Wicked Embrace (Ashby Crime Family #2) Read Online KB Winters

Categories Genre: Contemporary, Erotic, Virgin Tags Authors: Series: Ashby Crime Family Series by KB Winters

Total pages in book: 84
Estimated words: 78647 (not accurate)
Estimated Reading Time in minutes: 393(@200wpm)___ 315(@250wpm)___ 262(@300wpm)

I did as I was told with a smile on my face.
Communion, serving others, keeping my virtue intact.
A perfect little angel all of my life.
When I’m accused of a crime I didn’t commit, none of that matters.
My friends, my family, the church, they turned their backs.
So I run straight into the underworld of Glitz, NV.
And the big strong arms of Calvin Ashby.
He’s super rich, super smart and annoyingly attractive.
And this is where we get complicated.
He’s a criminal. A killer.
And I’m in love with him.

Warning: This book touches on addiction and abuse. It contains strong language and graphic violence.

*************FULL BOOK START HERE*************



People believed what they wanted to believe, and nobody wanted to believe me. Which explained why I was alone in a bar on a Friday night, feeling sorry for myself.

I was officially off the radar. Just another face in the crowd. My family, my friends, hell, even the church, had all deserted me. After all, who wanted to be associated with a killer?

It didn’t matter that I was innocent.

Who needed a judge? I’d already been tried and convicted by a juror of my peers. The ones who promised to love me. Be there for me. The people who should have known I wasn't capable of taking someone's life.

I downed the last of my gin and tonic and slammed the glass down on the counter, feeling the liquor burn its way down my throat. I wasn't ready to go home just yet, so I ordered another drink.

And tonight, like every night for the past week, I was one of them. Only my sins weren’t as interesting as the chick I watched getting finger banged up against the wall last night. Did I say everybody was watching? I’m sure they were, but nobody was as invested in the show as I was.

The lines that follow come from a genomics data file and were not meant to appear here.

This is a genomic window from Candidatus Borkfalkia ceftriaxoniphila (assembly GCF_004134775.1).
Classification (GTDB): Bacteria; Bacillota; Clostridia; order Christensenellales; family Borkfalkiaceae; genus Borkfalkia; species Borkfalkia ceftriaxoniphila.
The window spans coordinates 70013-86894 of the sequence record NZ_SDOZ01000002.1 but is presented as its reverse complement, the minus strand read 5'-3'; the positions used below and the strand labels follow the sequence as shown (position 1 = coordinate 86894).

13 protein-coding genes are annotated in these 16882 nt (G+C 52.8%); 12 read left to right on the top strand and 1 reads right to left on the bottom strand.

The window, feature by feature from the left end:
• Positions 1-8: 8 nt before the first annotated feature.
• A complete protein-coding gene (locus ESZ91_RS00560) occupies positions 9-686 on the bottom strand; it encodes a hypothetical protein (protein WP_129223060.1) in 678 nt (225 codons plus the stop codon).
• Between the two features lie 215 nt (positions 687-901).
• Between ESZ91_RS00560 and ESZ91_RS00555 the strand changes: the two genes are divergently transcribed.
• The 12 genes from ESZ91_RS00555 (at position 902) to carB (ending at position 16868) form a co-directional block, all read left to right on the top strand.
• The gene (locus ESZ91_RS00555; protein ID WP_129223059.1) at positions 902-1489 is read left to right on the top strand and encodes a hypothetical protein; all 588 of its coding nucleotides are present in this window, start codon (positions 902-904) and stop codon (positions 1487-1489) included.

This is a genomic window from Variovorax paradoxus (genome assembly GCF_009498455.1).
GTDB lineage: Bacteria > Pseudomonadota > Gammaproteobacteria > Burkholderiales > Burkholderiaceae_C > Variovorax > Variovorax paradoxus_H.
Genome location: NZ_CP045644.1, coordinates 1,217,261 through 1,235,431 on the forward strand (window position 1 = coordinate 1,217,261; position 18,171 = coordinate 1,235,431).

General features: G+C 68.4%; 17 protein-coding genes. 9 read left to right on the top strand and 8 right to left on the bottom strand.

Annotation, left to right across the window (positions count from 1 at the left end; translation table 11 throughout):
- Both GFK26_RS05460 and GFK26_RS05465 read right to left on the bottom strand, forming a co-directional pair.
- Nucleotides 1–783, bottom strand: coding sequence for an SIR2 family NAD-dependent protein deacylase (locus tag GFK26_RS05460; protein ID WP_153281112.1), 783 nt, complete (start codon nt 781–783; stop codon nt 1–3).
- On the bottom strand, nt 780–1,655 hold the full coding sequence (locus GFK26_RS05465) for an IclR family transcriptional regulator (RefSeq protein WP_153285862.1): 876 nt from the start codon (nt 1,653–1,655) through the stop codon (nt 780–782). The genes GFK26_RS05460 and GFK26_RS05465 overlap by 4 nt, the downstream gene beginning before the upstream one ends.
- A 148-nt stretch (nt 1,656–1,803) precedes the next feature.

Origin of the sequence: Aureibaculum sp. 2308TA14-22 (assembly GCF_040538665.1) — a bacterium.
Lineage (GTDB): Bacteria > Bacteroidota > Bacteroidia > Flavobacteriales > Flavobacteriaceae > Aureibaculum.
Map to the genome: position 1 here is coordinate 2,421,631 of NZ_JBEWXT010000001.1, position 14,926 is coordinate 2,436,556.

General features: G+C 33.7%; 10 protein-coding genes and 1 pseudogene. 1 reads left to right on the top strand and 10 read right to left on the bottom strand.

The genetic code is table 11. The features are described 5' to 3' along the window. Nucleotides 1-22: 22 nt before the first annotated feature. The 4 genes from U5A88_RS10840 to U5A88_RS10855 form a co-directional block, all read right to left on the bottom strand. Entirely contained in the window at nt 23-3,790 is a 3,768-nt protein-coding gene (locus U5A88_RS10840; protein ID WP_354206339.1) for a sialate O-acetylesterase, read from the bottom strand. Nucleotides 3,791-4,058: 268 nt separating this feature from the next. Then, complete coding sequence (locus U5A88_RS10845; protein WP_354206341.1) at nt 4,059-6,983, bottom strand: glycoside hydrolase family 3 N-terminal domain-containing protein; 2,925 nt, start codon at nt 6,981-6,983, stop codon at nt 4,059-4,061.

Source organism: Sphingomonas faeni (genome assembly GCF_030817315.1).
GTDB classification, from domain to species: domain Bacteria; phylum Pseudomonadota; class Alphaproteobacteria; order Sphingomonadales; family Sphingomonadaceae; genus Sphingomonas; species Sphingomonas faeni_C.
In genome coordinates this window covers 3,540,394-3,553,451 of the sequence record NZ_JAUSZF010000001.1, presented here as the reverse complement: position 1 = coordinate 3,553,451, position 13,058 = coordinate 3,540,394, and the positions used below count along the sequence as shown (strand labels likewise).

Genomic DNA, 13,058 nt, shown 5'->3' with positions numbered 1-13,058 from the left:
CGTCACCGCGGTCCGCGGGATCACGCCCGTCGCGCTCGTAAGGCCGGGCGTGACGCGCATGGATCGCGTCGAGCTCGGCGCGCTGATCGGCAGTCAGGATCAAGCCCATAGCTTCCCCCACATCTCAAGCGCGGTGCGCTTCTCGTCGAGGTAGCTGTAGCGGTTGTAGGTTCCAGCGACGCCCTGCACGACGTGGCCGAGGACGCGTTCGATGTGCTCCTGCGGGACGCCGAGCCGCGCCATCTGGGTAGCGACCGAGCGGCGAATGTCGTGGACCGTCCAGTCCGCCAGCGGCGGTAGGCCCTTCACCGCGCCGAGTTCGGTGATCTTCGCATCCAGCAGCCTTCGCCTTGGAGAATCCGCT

I wasn’t proud of it, but I was getting off on her pain. Her pleasure too, I guessed. But mostly her pain. Because that was what my life had become: a series of vicarious thrills because my own life was so damned boring.

I turned back and saw a girl sandwiched between two guys who felt her up on the dance floor. Though my parents and my priest would call it sinning, I could admit that she looked…blissful. Like she was having the time of her life. I wanted what she had. But I didn't know how to get it.

Tears welled up in my eyes, so I polished off my drink because there was no way I’d get lucky like the girl on the dance floor—or my best friend Maisie Nilsson. Who hadn’t texted me all week.

No, she had a super sexy gangster with a heart of gold. I had a drug-addicted, whoremongering dead boyfriend. I figured no one would come to my rescue, so I wiped a tear off my cheek and practically ran to the ladies’ room before I was accused of being a lush.

It was surprisingly quiet inside except for the low hum of a woman touching up her makeup at the full length mirror. I flashed a semi-friendly smile, enough to show I was no threat, but not so much she might feel the need to engage in friendly bathroom chatter.

Normally, manners would have forced me into casual small talk, but lately, I wasn’t too big on the things I’d been taught growing up. Not while I stared at my reflection in the shockingly unflattering lighting.

Tonight my reddish-orange hair had been tamed with a flat iron, at least as much as the thick waves wanted to be tamed. The color was still too bright for my pale, nearly porcelain skin.

My eyes were technically hazel but most days they were a lighter brown with a smattering of brown and yellow. Nothing spectacular, just too much of all the wrong stuff and not enough of the right stuff.

Story of my life. A sniff surprised me and the humming woman stopped in her careful lipstick application to look at me.

“He ain’t worth it, honey. They so rarely are.” She flashed a friendly smile to go with the hint of southern still in her accent. “Here, have some booger sugar and forget all about him. Maybe get under somebody else if you know what I’m sayin’.”

I’d have to be deaf and blind not to get what she was saying.

“What is it?” I suspected cocaine, but as Maisie was fond of reminding me, new drugs came out all the time.

“It’s just a little feel good powder, hon. Take a little bump like this.” The woman flicked her blonde waves off her shoulder, dumped a small pile of white powder on the back of her hand, lowered her nostril to it and inhaled it into oblivion. “Easy as.”

It did look easy, and the woman didn’t seem to be in any pain. Her face was beautiful, but her skin was clear and her eyes were as wide as her smile.

“I would like to feel better and alcohol doesn’t seem to be working,” I said hesitantly.

“Just like I did it. Go on,” she said with an encouraging smile. Suddenly I understood that not all peer pressure was like the PSA’s from school. Some of it was benign, barely even enough to be considered pressure.

This woman, just like the devil, came wrapped in a pretty package, bearing a smile rather than a sneer. And today I wanted—no I needed—what this beautiful devil was offering.

So I took it. Exactly like she did, taking a deep inhale until the powder disappeared up my nostril. Before I even let out my breath, I felt better. Warm and relaxed. Good. Like everything was right in the world.